Kelowna city council has voted to maintain the status quo and not allow store-front retail sales of marijuana in the city.
Following a public hearing Tuesday night, where several people urged council to change its current stance which prohibits the store-front retail sale of recreational marijuana because doing so is currently illegal in Canada, council made its decision to “clarify” its position.
The decision does not affect medicinal marijuana which is legally available via online sales from licensed producers (with a permit from a doctor), council was told.
Mayor Colin Basran said the city will wait for the federal and provincial governments to act before looking at changing its rules. He said he does not want to burden taxpayers with the possible cost of shutting down illegal dispensaries if the law is not changed when federal legislation kicks in next year.
The federal government has announced it will legalize marijuana for personal use as of next year but the exact rules of how that will be done are not yet known.
Despite the illegality of retail dispensaries, there are currently nine operating in the city, according to Robert Kay, operator of Kelowna’s only “compassion club,” which provides medicinal marijuana. None have a business licence from the city.
Basran said after the public hearing, council will not direct the RCMP to shut down dispensaries in the city but expects the police to deal with them in light of the existing law ad as per policing priorities.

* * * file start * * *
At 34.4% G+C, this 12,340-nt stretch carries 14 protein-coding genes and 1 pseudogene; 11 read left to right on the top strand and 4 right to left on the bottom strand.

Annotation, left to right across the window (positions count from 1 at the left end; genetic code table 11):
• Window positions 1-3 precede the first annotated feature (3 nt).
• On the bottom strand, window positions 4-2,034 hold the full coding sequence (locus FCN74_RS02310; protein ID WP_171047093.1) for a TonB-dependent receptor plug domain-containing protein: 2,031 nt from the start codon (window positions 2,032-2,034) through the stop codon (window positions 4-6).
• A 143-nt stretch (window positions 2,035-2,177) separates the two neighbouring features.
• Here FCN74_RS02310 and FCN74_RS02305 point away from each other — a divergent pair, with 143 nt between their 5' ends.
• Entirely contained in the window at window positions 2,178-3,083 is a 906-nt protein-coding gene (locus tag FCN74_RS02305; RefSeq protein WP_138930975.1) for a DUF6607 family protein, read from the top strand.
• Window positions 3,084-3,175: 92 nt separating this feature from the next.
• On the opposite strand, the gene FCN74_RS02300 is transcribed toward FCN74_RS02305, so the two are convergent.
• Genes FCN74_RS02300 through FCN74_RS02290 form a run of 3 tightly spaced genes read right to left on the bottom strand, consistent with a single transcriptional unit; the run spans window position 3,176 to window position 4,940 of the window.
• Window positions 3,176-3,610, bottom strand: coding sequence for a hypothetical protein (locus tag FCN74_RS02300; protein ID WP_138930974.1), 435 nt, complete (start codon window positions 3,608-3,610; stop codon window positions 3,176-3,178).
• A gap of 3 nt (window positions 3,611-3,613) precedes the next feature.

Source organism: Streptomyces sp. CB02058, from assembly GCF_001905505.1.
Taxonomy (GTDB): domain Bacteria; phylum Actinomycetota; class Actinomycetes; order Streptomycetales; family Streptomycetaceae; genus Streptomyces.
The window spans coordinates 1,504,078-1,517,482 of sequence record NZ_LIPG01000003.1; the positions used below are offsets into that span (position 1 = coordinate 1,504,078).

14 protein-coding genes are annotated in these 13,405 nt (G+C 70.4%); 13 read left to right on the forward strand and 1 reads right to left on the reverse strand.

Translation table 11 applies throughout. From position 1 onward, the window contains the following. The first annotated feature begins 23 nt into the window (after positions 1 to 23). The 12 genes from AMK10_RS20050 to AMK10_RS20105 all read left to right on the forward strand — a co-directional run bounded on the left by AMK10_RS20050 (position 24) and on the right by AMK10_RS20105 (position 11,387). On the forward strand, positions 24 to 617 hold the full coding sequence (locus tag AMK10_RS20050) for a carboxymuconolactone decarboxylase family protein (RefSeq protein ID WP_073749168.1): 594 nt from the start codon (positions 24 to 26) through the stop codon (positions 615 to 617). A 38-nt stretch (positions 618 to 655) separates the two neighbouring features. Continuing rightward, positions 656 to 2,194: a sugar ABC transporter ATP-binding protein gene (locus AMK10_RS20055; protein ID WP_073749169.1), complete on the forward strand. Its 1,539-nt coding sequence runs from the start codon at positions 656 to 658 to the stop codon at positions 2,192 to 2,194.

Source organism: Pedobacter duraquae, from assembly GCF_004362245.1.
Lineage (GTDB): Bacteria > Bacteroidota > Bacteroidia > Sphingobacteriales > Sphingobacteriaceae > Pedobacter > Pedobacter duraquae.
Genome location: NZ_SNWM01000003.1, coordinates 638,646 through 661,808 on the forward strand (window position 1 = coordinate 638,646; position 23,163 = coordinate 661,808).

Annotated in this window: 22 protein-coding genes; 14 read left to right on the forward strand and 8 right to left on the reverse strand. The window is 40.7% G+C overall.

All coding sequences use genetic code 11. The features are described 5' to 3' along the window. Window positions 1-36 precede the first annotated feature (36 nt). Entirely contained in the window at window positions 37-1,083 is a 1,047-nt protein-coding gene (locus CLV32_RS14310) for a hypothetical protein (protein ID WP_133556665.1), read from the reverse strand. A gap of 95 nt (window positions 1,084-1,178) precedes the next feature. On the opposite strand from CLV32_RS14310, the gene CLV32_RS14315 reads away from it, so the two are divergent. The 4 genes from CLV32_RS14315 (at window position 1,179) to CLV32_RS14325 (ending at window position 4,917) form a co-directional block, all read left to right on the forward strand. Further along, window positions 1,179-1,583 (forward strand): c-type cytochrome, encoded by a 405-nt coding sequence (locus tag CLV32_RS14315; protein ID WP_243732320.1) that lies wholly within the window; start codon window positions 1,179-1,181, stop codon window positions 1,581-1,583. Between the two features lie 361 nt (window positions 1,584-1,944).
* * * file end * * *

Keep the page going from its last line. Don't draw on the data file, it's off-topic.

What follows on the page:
At the public hearing, Kay, who runs Be Kind, which operates the Okanagan Compassion Club, said council’s decision will affect access to marijuana used for medicinal purposes for some people. He said not everyone who needs marijuana can get it online or get the required doctor’s approval to buy it legally. One man told council an estimated 80 per cent of doctors in Canada are unwilling to approve medicinal marijuana for their patients.
Kay, whose club has 8,500 members, said he is looking at retail, store-front selling of marijuana. But he also told council he would shut down any such operation if ordered to do so, a stance that drew praise from council. Basran said he did not believe all dispensary operators would be willing to do that and it will likely be up to the city to shut them down, through court action, in future if the federal and provincial governments keep them illegal under the planned new federal legislation.
After the public hearing, Kay told the Capital News he would be guided by the wishes of his members when it comes to store front selling in light of council’s decision. He said he would only sell to adults 19 years of age and older.
In supporting the decision to not allow store-front retail selling of marijuana in the city, every councillor noted it is currently illegal under federal law and until Ottawa changes that position, they are in favour of reflecting that through municipal land-use bylaws.
Tuesday night’s public hearing drew a smaller crowd than expected crowd – about 60 people (though some were there for other issues on the public hearing agenda) – including an eight-member camera crew from the History Channel, which is making a documentary on the current state of marijuana laws in Canada.